Top historic and arts foundations join forces to raise the bar on our country’s narratives
Classic TV lovers know her as Dr. Huxtable’s smart and elegant wife Clair on The Cosby Show, and today’s generation might only recognize her as the classy but calculating matriarch Diana DuBois on Fox’s hit show Empire.
But she’s recently taken on a new role that is set to ensure that the contributions and advances of African Americans are never forgotten and that untold stories are finally given center stage in American history narratives.
Phylicia Rashad is the ambassador of the African-American Cultural Heritage Action Fund (AACHAF), a $25 million initiative launched by The National Trust for Historic Preservation in partnership with the Ford Foundation, the JPB Foundation, and the Open Society Foundations.
The multi-year national initiative establishes a grant fund for the protection and restoration of African American historical sites, including the Shockoe Bottom in Richmond and the Fort Huachuca Black Officers’ Club in Arizona, and to address funding gaps for site preservation. The fund will also help to tell once-hidden stories of history-making African Americans and enlighten youth on black history and landmark sites through a program called The National Trust’s Hands-On Preservation Experience. In addition, the fund will back research on the link between the impact of preserving historic sites and the resolution of urban problems that disproportionately affect communities of color.
“There is an opportunity and an obligation for us to step forward boldly and ensure the preservation of places which tell the often-overlooked stories of African Americans and their many contributions to our nation,” Stephanie Meeks, president and CEO of the National Trust for Historic Preservation, said in a news release. “We believe that this fund will be transformative for our country, and we are committed to crafting a narrative that expands our view of history and, ultimately, begins to reconstruct our national identity, while inspiring a new generation of activists to advocate for our diverse historic places.”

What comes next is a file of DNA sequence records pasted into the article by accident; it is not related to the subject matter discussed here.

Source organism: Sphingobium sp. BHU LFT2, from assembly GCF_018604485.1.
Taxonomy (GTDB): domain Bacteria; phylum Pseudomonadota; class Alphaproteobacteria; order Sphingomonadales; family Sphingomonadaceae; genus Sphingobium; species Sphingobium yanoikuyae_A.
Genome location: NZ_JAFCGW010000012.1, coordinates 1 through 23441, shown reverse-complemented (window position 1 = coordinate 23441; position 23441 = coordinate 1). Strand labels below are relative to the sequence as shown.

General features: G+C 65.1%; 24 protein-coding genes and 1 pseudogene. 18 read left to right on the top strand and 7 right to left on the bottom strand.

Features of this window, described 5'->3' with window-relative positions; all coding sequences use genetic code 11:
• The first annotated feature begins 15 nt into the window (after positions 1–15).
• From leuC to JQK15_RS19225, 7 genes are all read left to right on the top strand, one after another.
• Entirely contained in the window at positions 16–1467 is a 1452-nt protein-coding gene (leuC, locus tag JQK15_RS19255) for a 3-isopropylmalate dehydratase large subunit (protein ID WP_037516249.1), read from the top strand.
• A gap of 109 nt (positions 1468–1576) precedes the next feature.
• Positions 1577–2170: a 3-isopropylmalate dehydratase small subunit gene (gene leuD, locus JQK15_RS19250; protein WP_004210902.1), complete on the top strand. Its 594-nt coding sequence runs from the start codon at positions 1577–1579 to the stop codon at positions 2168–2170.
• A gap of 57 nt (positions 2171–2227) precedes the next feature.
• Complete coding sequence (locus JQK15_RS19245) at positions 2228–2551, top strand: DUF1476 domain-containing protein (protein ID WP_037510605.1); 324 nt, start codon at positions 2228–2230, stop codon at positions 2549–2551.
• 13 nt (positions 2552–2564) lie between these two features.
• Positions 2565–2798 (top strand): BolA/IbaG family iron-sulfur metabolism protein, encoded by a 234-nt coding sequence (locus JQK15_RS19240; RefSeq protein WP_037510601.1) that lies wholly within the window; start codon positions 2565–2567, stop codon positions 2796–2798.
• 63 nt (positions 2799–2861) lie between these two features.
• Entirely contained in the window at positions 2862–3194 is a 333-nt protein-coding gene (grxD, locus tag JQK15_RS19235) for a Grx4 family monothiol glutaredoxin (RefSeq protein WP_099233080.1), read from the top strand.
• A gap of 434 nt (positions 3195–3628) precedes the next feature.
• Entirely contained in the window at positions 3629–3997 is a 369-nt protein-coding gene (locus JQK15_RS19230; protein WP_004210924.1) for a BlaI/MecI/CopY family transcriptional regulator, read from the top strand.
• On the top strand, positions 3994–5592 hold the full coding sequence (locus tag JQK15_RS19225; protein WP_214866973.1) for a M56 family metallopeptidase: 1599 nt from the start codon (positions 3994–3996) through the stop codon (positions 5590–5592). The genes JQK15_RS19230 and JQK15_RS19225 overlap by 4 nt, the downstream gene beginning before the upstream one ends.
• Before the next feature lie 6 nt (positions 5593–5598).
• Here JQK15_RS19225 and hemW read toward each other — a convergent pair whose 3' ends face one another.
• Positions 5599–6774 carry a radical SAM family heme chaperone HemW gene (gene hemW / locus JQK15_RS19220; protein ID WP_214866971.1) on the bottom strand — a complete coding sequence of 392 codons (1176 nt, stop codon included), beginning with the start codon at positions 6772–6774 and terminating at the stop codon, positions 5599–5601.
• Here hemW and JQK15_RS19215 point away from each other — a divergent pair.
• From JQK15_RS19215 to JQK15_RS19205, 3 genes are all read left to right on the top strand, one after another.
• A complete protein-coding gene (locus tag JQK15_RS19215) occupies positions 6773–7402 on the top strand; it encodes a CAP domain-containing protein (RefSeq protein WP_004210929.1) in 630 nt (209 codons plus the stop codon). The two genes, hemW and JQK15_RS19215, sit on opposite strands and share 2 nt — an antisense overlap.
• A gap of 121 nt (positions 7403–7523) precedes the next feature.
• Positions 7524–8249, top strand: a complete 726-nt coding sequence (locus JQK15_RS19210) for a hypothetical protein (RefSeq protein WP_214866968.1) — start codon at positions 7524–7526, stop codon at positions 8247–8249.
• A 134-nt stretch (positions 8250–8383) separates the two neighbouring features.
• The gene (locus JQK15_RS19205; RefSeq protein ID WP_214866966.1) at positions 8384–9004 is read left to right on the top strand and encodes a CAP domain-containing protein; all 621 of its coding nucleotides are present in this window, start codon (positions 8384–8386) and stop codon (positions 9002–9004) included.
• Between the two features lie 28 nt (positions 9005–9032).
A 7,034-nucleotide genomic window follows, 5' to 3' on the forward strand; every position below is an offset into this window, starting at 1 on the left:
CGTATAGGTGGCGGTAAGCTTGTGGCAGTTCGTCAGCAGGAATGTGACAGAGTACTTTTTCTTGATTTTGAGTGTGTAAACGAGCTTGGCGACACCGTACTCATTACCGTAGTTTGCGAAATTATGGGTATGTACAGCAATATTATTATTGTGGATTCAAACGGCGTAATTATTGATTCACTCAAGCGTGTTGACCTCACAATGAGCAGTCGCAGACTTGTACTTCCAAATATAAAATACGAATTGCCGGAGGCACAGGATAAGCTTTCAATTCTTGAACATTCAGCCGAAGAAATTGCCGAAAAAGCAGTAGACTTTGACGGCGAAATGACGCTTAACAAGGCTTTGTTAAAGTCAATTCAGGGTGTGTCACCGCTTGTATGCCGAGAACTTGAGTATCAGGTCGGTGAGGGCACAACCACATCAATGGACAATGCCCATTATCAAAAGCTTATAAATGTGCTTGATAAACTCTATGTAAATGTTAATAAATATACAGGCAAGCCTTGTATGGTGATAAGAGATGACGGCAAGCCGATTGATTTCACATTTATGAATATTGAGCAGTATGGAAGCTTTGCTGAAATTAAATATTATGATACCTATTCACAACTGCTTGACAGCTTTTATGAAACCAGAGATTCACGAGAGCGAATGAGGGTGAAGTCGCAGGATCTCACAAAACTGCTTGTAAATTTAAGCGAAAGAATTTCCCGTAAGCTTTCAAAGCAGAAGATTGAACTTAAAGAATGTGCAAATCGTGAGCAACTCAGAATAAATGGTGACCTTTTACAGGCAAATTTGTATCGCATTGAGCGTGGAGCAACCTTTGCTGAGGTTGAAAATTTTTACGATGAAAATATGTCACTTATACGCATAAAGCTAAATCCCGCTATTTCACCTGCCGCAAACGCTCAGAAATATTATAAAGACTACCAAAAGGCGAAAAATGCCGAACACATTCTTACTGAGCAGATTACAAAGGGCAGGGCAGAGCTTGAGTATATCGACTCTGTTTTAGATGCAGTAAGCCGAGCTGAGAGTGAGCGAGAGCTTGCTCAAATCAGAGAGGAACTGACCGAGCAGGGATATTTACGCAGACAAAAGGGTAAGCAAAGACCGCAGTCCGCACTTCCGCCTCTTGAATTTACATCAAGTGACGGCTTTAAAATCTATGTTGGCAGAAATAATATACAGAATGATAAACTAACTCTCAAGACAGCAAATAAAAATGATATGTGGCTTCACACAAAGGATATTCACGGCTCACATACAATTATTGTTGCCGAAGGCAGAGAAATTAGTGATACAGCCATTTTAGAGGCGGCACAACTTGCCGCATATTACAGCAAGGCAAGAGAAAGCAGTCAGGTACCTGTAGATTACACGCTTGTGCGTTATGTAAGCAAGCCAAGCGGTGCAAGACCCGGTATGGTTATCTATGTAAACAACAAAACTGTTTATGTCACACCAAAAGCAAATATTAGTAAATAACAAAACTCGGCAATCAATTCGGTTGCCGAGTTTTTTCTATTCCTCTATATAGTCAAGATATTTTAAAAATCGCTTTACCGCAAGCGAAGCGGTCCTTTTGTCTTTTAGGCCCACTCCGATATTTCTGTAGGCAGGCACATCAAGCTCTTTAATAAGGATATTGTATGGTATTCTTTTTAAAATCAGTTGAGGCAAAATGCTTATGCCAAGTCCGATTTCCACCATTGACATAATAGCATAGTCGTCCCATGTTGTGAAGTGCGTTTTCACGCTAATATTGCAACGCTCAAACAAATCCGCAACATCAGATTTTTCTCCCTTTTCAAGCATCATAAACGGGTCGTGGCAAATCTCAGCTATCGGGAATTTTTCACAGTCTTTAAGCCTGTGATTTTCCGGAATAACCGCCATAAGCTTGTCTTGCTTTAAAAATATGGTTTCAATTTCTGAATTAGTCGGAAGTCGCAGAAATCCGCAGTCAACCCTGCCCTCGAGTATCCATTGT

Along with Rashad, academic, arts, government, and business leaders will be part of an advisory council for the fund. Darren Walker, president of the Ford Foundation, will serve as its chair.
“Without a thorough reckoning with the complex and difficult history of our country, especially when it comes to race, we will not be able to overcome intolerance, injustice, and inequality,” said Walker. “We have an opportunity with this Fund to broaden the American narrative to reflect our remarkably rich and diverse history.”
The National Trust for Historic Preservation, chartered by Congress nearly 70 years ago, has decades of experience leading the preservation of African American historic sites and widening the tent for underrepresented communities in the professional field of preservation. In the past five years alone, the National Trust leveraged more than $10 million to preserve dozens of important African American sites.
Check out what Rashad has to say about the initiative and why diversifying the stories of American history is importance to her and her family: